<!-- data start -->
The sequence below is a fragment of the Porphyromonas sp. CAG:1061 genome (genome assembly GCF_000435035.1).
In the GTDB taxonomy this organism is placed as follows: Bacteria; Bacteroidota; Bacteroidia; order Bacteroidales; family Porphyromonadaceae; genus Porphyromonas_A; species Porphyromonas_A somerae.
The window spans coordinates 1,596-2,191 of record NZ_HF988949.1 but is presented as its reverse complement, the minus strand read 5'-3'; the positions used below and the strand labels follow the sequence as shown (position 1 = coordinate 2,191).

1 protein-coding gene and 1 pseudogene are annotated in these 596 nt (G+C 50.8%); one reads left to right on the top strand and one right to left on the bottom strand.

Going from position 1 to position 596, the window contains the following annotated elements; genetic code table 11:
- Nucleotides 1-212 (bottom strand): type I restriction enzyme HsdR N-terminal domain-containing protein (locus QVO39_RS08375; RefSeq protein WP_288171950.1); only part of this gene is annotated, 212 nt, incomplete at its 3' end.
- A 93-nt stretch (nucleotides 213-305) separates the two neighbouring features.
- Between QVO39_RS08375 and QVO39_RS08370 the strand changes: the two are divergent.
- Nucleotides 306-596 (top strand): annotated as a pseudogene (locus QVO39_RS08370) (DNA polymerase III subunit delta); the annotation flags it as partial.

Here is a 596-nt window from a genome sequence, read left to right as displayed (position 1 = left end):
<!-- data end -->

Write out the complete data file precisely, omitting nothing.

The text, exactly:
The sequence below is a fragment of the Porphyromonas sp. CAG:1061 genome (genome assembly GCF_000435035.1).
In the GTDB taxonomy this organism is placed as follows: Bacteria; Bacteroidota; Bacteroidia; order Bacteroidales; family Porphyromonadaceae; genus Porphyromonas_A; species Porphyromonas_A somerae.
The window spans coordinates 1,596-2,191 of record NZ_HF988949.1 but is presented as its reverse complement, the minus strand read 5'-3'; the positions used below and the strand labels follow the sequence as shown (position 1 = coordinate 2,191).

1 protein-coding gene and 1 pseudogene are annotated in these 596 nt (G+C 50.8%); one reads left to right on the top strand and one right to left on the bottom strand.

Going from position 1 to position 596, the window contains the following annotated elements; genetic code table 11:
- Nucleotides 1-212 (bottom strand): type I restriction enzyme HsdR N-terminal domain-containing protein (locus QVO39_RS08375; RefSeq protein WP_288171950.1); only part of this gene is annotated, 212 nt, incomplete at its 3' end.
- A 93-nt stretch (nucleotides 213-305) separates the two neighbouring features.
- Between QVO39_RS08375 and QVO39_RS08370 the strand changes: the two are divergent.
- Nucleotides 306-596 (top strand): annotated as a pseudogene (locus QVO39_RS08370) (DNA polymerase III subunit delta); the annotation flags it as partial.

Here is a 596-nt window from a genome sequence, read left to right as displayed (position 1 = left end):